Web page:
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Empowerment and life satisfaction: Evidence from Bangladesh

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  • Hossain, Mahbub
  • Asadullah, M. Niaz
  • Kambhampati, Uma

Abstract

In this paper, we examine the relationship between life satisfaction and empowerment in rural Bangladesh. We analyse this relationship across region, religion, gender and income categories using data from the BIHS 2012. This dataset has detailed socio-economic information on co-resident couples and also provides information on the empowerment of individuals within the household. We correct for endogeneity both by including a range of community and household fixed effects to capture the impact of omitted variables as well as by estimating an instrumental variable model in which the average participation rate in community activities is our identifying variable. Our results are robust and indicate a positive relationship between empowerment and life satisfaction. Analysing the sub-components of the empowerment index, we find that women draw less satisfaction from having a say in production decisions and use of borrowed money but gain more satisfaction from membership in groups. The puzzle of “contented women” (i.e. the gender gap in life satisfaction) therefore is partly explained by the fact that men and women differ in the way they draw satisfaction from different domains of empowerment.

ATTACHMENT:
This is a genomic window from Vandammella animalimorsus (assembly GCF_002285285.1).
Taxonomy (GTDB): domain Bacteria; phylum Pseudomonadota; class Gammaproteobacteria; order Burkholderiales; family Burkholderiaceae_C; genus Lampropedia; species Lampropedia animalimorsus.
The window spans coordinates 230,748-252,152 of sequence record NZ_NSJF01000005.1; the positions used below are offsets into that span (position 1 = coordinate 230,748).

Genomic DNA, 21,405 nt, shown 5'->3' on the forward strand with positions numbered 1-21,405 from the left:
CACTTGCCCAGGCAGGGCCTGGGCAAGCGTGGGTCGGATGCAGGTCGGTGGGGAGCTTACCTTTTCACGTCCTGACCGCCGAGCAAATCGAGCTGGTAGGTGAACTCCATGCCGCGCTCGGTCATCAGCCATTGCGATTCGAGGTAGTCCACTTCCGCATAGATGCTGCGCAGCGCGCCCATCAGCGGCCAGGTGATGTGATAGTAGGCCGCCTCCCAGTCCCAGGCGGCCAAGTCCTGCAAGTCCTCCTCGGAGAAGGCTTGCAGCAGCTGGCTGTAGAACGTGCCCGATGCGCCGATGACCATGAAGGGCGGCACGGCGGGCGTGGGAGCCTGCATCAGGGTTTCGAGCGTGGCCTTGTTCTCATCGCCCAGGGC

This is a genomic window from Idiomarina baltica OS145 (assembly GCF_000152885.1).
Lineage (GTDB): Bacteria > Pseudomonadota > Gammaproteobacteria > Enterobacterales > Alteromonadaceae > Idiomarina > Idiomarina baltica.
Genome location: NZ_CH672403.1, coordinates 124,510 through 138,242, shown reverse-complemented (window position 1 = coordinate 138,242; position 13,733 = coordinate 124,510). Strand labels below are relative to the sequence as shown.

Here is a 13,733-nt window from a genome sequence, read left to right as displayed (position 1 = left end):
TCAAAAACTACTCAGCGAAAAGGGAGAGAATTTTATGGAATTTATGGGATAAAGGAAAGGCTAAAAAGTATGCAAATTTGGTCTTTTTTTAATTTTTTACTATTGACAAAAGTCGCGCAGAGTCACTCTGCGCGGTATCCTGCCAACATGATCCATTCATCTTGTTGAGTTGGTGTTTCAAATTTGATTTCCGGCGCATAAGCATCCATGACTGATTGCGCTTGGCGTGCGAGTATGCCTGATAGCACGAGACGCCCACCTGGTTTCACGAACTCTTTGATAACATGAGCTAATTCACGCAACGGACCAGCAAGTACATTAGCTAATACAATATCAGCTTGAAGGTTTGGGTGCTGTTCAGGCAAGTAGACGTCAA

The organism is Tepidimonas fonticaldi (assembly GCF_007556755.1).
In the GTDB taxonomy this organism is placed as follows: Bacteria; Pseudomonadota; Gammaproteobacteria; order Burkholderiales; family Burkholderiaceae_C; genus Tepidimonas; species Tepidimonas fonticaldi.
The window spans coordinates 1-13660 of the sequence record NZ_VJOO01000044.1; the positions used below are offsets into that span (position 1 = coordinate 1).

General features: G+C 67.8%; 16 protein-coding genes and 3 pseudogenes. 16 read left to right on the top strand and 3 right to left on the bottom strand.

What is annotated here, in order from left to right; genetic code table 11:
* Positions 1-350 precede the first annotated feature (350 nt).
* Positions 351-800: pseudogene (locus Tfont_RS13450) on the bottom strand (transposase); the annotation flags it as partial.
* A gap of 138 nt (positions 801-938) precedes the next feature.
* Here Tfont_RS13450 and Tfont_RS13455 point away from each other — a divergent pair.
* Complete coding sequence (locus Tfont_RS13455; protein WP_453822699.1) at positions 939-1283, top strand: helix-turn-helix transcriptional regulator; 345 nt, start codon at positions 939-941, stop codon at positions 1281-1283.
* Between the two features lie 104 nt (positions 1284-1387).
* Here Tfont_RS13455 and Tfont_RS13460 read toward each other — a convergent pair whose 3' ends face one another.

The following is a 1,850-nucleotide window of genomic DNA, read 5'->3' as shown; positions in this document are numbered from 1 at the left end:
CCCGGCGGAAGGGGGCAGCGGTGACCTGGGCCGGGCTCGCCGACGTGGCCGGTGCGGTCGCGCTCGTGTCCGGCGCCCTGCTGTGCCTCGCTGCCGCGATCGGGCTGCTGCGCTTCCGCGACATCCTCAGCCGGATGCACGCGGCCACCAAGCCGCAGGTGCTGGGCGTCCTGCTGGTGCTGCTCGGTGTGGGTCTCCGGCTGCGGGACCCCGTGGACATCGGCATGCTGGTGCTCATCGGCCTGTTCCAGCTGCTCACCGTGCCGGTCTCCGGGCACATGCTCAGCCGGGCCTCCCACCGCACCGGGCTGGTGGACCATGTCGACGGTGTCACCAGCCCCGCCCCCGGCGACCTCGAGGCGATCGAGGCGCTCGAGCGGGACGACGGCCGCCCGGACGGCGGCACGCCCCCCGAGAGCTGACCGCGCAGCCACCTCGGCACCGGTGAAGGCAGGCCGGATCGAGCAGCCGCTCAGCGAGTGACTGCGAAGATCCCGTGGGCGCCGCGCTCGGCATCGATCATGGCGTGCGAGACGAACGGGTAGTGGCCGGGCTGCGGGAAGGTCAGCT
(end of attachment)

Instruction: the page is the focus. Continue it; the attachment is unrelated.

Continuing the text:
Suggested Citation

  • Hossain, Mahbub & Asadullah, M. Niaz & Kambhampati, Uma, 2019. "Empowerment and life satisfaction: Evidence from Bangladesh," World Development, Elsevier, vol. 122(C), pages 170-183.
  • Handle: RePEc:eee:wdevel:v:122:y:2019:i:c:p:170-183
    DOI: 10.1016/j.worlddev.2019.05.013
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    Keywords

    Empowerment index; Gender inequality; Happiness; Poverty; Subjective well-being;

    JEL classification:

    • I31 - Health, Education, and Welfare - - Welfare, Well-Being, and Poverty - - - General Welfare, Well-Being
    • I10 - Health, Education, and Welfare - - Health - - - General
    • J14 - Labor and Demographic Economics - - Demographic Economics - - - Economics of the Elderly; Economics of the Handicapped; Non-Labor Market Discrimination

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